The second branch of Camp Wadsworth was established on Means's acreage near Lewinsville, not far from the Cooke farm. The Union Army likely used Means's residence to house the contrabands. The area marked in yellow on the above map indicates the site of the former Means property in current-day McLean. This land is a mix of commercial and residential property and is bisected by major transportation routes. McLean Central Park also sits on the former Means property.

Current-day view of the south boundary of the former Means property along the road to Lewinsville (known today as Chain Bridge Rd. at this location in downtown McLean). The entrance to the farm was situated somewhere on this side of Mean's land.

The Means property also occupied this spot, which today is the site of McLean Central Park, as well as the intersection of VA-123 and Old Dominion Dr. At the time of the Civil War, neither of these roads existed.
Determining the location of Camp Wadsworth in McLean is just the beginning of the story. The selection of the Cooke and Means properties begs the question as to how the Union Army chose these specific properties. There were many abandoned secessionist properties scattered across Virginia, so what was it about these two men that drew the attention of those who were planning the contraband camps? Presumably Cooke was well-known enough of a local Confederate officer that the authorities viewed his farm as target for seizure. And once the camps were established, which former slaves were relocated there? What did they feel about life in camp? Who were the Union troops that kept guard? These and other such questions will require additional research, but at least we now have an idea about some of the locations in McLean where the contrabands resided and worked starting in the summer of 1863.


*It is unclear whether Cooke voted for the Virginia Ordinance of Secession in Fairfax County on May 23, 1861. His name does not appear on the voting tally for the Lewinsville precinct, which is where he more than likely would have cast his ballot.  A "J.W. Cook" is listed as supporting ratification of the Ordinance in the West End precinct.  If in fact this voter is Cooke, the last name is misspelled. Moreover, Cooke did not reside in West End precinct at the time.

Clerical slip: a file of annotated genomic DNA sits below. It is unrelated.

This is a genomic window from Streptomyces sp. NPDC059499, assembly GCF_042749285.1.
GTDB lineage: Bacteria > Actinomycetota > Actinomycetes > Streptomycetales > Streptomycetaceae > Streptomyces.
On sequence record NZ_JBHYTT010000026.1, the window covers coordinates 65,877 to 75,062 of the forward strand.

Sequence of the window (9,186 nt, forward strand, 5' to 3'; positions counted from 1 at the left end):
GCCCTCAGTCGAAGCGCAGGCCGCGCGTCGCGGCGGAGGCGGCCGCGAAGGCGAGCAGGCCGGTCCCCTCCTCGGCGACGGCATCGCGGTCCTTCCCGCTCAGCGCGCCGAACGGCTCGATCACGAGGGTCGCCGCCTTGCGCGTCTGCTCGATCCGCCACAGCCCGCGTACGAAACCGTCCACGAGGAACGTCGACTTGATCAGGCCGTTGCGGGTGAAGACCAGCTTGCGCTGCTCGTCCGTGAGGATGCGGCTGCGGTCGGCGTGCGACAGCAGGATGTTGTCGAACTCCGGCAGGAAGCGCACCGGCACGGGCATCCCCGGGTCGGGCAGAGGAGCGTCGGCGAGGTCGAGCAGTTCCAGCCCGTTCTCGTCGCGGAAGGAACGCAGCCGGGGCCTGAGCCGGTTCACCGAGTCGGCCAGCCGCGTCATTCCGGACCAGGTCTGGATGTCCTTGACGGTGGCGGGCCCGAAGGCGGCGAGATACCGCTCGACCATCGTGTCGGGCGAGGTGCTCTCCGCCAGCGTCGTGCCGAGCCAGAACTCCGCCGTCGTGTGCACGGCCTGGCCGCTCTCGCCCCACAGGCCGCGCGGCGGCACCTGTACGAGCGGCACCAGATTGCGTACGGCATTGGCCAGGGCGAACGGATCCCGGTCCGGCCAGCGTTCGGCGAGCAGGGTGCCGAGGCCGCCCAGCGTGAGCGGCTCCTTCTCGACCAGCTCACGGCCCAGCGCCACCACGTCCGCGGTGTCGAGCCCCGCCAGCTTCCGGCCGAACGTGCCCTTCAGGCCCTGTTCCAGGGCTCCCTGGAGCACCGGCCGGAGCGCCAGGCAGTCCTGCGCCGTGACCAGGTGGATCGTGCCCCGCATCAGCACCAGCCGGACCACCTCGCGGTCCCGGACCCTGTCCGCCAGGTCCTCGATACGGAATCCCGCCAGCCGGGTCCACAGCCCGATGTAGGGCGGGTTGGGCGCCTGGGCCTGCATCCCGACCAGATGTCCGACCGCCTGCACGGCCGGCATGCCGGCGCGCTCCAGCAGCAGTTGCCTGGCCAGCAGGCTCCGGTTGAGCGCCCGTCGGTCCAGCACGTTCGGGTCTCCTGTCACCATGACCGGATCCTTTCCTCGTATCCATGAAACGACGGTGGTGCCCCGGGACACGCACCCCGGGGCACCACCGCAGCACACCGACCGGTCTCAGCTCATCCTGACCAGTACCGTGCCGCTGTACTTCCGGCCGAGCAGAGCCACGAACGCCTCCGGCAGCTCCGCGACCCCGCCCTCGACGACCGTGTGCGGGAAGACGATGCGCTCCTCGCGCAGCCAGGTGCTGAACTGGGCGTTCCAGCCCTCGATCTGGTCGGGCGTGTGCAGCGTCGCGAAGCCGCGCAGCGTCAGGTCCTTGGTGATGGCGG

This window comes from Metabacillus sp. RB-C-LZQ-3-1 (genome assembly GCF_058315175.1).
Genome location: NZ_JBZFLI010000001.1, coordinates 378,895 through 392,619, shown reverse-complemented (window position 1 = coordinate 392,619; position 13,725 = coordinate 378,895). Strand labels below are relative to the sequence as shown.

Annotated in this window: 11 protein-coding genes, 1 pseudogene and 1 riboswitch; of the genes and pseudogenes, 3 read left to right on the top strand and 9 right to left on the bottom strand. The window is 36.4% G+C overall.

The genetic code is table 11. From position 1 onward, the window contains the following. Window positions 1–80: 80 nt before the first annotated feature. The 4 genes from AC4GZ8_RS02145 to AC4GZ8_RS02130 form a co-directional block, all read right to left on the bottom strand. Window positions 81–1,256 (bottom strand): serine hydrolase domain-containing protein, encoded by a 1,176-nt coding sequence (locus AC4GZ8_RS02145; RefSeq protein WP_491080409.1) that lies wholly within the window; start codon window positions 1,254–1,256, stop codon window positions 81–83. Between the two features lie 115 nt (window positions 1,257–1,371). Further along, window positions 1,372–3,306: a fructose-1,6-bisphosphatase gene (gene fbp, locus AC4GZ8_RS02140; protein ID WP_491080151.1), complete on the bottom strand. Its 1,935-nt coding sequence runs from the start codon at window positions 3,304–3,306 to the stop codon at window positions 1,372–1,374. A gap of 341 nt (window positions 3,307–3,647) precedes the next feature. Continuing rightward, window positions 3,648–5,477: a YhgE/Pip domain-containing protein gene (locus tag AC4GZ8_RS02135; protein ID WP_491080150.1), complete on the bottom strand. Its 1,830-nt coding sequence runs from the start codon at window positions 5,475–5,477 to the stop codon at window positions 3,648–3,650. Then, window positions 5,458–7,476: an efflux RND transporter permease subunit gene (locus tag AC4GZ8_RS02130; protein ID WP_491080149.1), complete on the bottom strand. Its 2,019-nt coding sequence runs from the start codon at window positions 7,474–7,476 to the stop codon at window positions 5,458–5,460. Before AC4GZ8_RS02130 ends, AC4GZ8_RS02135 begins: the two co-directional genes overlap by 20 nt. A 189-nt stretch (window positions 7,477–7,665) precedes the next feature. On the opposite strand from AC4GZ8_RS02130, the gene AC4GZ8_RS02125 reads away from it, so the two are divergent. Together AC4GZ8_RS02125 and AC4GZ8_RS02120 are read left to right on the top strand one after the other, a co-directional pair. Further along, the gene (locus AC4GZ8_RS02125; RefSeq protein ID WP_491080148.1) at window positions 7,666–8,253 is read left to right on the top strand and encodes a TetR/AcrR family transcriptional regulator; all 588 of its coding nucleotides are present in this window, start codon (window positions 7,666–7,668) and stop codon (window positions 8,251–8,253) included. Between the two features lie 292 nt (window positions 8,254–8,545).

**The N.Y. Times of October 11, 1861 names the unit as the "First Pennsylvania." In the fall of 1861, Gen. George A. McCall's Pennsylvania Reserves occupied Langley. The 1st Pennsylvania could mean the 1st Pennsylvania Reserves, the 1st Pennsylvania Rifles, the 1st Pennsylvania Artillery, or the 1st Pennsylvania Reserve Cavalry, all of which belonged to McCall's division.

***Leesburgh Turnpike" in Nichols's report.


Lindley S. Butler, Pirates, Privateers, & Rebel Raiders of the Carolina Coast (2000); Taylor M. Chamberlin & John M. Souders, Between Reb and Yank: A Civil War History of Northern Loudoun County, Virginia (2011); Brian A. Conley, Fractured Land: Fairfax County's Role in the Vote for Secession, May 23, 1861 (2001); Fairfax County Park Authority, Draft Park Master Plan for McLean Central Park (2013); "Lewis D. Means (1819-1902)," Find-a-Grave (website); Beth Mitchell, Fairfax County in 1860: Property Owners (original map book available at Virginia Room, City of Fairfax Regional Library) ("1860 Map"); N.A.R.A., Confederate Papers Relating to Citizens or Business Firms, 1861-65, available at; N.A.R.A., Unified Papers and Slips Belonging in Confederate Compiled Service Records, available at fold3.comN.Y. Times, Oct. 11, 1861; N.Y. Times, Aug. 9, 1863; Edith Moore Sprouse, Fairfax County in 1860: A Collective Biography (1996) (7 vols. available at Virginia Room, City of Fairfax Regional Library); U.S. Department of the Navy, Naval History and Heritage Command, "Captain James Wallace Cooke, Captain, Confederate States Navy (18??-1869)," Online Library of Selected Images: People -- United States; U.S. Federal Census Returns for the Commonwealth of Virginia and District of Columbia, 1850-80, available at; U.S. Federal Census Slave Schedules for 1860, available at; Washington Evening Star, Aug. 29, 1860.